I'd stare for long stretches into the inky eyes and shadowy gestures of these people, letting my imagination reveal their stories. Some inexplicably frightened me, and others became favorites. Long after my father died, his photographs still told and retold the story of my family. When I was 18 and leaving for college and my family was preparing to sell our house and move, it was to the cartons of photographs that I returned one last time to carry off a handful of essential fragments of family history that I needed to possess.

Today I teach students, young and old, to write poetry, to use language as a tool for exploring, recapturing and even transforming their experience. And looking for new writing exercises that would carry my students' imaginations to a deeper questioning, I began to think about my old photographs. The family album is a gallery of communal experiences, a treasure-house of emotions, memories, and myths. But more than that, when we ``read'' the imagery of a photograph, we are not only faced by the visual record of the print, we feel compelled to respond to the picture, to tell the ``secret story'' that is often hidden just beneath the surface.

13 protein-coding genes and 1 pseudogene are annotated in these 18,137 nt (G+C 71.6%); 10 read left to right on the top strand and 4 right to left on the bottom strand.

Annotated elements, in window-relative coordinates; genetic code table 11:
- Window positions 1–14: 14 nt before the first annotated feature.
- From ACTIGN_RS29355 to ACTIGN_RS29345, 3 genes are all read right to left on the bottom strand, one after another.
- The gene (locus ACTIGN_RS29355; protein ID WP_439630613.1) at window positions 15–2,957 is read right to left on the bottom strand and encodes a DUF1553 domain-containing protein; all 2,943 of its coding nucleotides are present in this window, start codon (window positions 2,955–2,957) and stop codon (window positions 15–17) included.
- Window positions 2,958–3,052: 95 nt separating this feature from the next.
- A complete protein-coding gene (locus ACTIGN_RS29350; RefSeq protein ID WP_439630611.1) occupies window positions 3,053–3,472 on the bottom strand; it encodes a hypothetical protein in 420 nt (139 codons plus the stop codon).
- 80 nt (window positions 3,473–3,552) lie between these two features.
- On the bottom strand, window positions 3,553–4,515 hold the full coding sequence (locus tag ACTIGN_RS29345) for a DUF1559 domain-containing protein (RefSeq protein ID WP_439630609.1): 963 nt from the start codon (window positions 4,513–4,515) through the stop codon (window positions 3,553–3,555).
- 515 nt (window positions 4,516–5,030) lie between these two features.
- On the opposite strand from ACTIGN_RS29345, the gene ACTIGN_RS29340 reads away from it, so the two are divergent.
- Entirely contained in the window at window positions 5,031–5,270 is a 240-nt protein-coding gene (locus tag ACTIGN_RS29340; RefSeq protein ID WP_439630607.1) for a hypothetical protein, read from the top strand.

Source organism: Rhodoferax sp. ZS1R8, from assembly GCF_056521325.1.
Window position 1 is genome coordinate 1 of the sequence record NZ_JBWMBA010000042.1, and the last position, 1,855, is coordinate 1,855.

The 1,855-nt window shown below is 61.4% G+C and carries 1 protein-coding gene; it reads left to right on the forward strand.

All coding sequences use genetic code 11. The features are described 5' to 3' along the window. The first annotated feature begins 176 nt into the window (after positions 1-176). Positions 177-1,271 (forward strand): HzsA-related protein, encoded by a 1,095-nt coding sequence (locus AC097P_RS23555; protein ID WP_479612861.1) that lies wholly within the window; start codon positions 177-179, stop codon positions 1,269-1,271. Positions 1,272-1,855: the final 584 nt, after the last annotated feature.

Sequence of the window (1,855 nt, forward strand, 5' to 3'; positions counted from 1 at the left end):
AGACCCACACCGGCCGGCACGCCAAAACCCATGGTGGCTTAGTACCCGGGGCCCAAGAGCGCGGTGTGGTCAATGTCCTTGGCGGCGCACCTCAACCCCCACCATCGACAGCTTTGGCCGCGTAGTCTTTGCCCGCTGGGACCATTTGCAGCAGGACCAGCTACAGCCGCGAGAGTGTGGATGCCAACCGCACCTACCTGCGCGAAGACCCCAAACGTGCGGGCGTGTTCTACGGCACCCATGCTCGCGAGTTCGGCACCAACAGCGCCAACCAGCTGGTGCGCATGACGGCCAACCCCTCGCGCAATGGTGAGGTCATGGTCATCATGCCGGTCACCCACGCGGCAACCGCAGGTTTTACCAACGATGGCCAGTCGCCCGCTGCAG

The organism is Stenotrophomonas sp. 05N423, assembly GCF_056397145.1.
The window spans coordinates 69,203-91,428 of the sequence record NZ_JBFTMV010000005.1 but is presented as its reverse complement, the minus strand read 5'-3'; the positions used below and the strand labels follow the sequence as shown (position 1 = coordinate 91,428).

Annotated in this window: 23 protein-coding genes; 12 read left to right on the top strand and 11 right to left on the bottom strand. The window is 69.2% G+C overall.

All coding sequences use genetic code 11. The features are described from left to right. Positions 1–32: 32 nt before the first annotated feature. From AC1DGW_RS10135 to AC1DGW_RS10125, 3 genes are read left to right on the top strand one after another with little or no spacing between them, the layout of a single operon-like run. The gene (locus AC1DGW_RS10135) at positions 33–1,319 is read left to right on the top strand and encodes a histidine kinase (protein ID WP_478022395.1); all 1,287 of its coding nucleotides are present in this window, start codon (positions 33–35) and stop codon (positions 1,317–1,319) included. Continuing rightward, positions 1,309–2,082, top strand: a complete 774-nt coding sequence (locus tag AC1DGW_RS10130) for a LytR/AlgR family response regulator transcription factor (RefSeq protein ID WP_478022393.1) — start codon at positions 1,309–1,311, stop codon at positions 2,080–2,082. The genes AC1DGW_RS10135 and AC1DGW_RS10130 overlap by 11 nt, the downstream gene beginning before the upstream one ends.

For our workshop experiment, each student brought in a handful of family snapshots. I'd asked that they try to select one recent photo, one from their parents' generation, and another from their grandparents' world. How to make their choice amid all the images? This was my suggestion: Pick the photos that ``call'' to you, the ones that for some reason capture your attention as you flip through the album or rummage through the photo boxes.

The students were excited to share their selections and, gathering into a circle around a large table, we laid out our personal gallery. Then we milled about, pointing, laughing, exclaiming at one image or another: ``Look at me then!'' and ``Is that really you?'' The students had predicted that, aside from the normal curiosity, their photos would have no real meaning to anyone but themselves. But instead, we found a kinship between the snapshots, interweaving to form a tapestry of family life and history. One student's snap of her mother as a teenage girl prompted everyone to recall the stories that parents had passed on during dinner table conversations.